I keep hearing about the Public Service Loan Forgiveness program. How many payments do you have to make for your debt to be forgiven and what field of employment do you need to be working in? -- Alicia KM on Facebook
Alicia, it depends where you end up working. Are you planning on working for a nonprofit or the government? If so, that's a good first step.
The program you're hearing about is designed to help ease the burden of skyrocketing tuition costs while encouraging graduates to enter low-paying but socially important "Main Street" jobs -- like teachers, firefighters, nurses, librarians, court clerks, public defenders and EMTs.
Full-time employees of certain nonprofits also qualify. So you may be eligible even if the role you're in -- say accounting, clerical, or tech -- might not strictly be considered "public service." The key is working for a qualified nonprofit or government organization. About a quarter of the U.S. workforce does, according to the Consumer Financial Protection Bureau, the federal government's consumer watchdog.
Still, your debt won't be forgiven immediately. First, you have to make 10 years' worth of payments -- on time -- while working in public service. If you're approved, whatever federal debt you have left is eligible to be forgiven.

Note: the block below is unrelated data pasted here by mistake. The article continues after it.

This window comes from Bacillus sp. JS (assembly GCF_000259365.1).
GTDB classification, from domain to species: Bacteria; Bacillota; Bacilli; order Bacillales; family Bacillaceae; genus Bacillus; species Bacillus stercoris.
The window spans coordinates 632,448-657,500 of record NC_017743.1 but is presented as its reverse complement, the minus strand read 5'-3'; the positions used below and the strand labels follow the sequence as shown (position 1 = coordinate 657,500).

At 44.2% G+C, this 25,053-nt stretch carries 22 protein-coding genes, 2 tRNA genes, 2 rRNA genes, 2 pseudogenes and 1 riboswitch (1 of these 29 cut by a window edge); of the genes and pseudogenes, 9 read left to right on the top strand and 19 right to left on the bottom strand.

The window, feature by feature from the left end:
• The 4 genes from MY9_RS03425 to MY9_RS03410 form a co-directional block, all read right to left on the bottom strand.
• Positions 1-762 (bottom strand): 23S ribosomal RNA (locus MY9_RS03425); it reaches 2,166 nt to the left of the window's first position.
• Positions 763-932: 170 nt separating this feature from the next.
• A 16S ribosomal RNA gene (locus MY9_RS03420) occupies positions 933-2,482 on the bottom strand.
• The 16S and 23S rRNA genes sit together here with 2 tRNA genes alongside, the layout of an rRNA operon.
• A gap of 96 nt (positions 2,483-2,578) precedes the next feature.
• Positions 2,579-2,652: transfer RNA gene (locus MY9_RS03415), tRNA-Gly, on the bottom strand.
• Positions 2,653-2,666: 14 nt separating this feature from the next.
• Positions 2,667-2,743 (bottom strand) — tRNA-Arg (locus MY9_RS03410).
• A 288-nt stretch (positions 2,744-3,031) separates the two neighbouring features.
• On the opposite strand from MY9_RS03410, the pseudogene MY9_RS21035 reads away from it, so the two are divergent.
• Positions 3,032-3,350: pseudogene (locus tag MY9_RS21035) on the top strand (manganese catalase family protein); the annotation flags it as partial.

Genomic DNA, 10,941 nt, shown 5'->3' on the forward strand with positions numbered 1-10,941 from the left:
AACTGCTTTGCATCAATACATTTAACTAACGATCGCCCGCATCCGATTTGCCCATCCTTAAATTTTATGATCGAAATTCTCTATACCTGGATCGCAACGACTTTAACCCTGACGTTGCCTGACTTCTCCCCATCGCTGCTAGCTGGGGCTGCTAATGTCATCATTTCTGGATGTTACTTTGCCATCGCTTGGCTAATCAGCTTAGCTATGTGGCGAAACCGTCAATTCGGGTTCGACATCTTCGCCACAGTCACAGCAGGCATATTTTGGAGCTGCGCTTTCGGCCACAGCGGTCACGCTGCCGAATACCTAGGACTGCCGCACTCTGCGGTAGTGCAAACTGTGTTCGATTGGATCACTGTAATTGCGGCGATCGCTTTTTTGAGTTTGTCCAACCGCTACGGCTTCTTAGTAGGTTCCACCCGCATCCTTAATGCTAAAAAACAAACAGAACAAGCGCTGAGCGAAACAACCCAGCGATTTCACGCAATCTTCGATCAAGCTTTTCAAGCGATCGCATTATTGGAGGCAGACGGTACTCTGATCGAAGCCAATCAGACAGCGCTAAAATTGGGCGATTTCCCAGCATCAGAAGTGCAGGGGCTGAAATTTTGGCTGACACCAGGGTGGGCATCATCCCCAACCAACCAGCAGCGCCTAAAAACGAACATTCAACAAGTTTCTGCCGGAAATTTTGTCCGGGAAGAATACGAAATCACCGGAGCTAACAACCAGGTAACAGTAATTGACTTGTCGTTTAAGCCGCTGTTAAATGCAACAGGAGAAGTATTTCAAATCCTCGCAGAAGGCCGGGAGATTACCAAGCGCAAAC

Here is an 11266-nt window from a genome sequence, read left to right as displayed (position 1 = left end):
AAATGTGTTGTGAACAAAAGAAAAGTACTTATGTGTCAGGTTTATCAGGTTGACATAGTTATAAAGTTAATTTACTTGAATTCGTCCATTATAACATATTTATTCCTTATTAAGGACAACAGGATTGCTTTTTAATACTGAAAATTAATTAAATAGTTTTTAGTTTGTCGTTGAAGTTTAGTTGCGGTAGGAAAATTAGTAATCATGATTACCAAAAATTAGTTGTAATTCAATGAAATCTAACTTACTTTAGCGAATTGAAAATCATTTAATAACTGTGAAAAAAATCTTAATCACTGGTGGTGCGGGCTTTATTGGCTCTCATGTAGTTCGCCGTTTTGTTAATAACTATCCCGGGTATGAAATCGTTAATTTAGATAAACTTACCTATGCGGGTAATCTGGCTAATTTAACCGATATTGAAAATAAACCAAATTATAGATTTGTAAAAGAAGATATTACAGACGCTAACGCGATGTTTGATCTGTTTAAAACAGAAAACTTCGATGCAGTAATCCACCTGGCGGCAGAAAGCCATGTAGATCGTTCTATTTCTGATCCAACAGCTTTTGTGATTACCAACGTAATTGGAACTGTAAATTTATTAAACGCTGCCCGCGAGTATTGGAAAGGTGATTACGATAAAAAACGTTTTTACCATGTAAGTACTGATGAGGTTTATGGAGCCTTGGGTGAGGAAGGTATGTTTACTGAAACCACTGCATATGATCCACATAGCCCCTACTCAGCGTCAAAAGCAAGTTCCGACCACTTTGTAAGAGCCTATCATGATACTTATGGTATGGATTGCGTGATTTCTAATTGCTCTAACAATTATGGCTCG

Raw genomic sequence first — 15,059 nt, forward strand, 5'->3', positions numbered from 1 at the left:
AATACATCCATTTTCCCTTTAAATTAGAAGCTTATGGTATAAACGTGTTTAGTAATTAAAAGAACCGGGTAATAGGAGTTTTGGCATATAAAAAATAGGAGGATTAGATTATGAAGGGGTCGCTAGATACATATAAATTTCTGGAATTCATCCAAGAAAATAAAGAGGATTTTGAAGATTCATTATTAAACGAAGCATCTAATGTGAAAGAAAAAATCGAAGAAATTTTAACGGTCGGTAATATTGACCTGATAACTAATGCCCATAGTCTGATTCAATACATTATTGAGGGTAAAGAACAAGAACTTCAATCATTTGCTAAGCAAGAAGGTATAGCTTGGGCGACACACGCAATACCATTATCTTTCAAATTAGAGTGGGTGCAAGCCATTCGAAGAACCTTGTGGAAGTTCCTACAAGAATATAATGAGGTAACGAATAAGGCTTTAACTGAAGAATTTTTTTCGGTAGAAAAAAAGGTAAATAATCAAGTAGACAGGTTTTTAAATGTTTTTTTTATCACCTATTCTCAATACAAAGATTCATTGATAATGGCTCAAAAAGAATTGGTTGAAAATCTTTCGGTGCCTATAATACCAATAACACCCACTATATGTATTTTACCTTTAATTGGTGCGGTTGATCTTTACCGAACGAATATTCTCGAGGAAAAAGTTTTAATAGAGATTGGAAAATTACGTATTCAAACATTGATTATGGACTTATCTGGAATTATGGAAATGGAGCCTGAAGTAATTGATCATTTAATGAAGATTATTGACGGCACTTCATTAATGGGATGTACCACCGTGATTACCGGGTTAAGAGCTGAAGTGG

Under current law, the debt forgiven is tax-free. The program was passed by Congress in 2007, so the first batch of borrowers will be eligible for forgiveness starting in 2017.
Wondering if you qualify? Ask your employer if it falls under the definition of nonprofit or public service employer -- the CFPB offers a guide. The Department of Education also offers a helpful list of common questions.
--Christine Romans is CNN's Chief Business Correspondent and author of Smart is the New Rich: Money Guide for Millennials. The book is currently available for pre-order at Amazon.com and in bookstores next week. Romans is giving away a copy to each person whose question is being answered this week.
Millennials: What's your most pressing money question? Are you worried about getting a job? Ask Christine Romans your question here, or on Twitter or Facebook using #askchristine and @cnnmoney.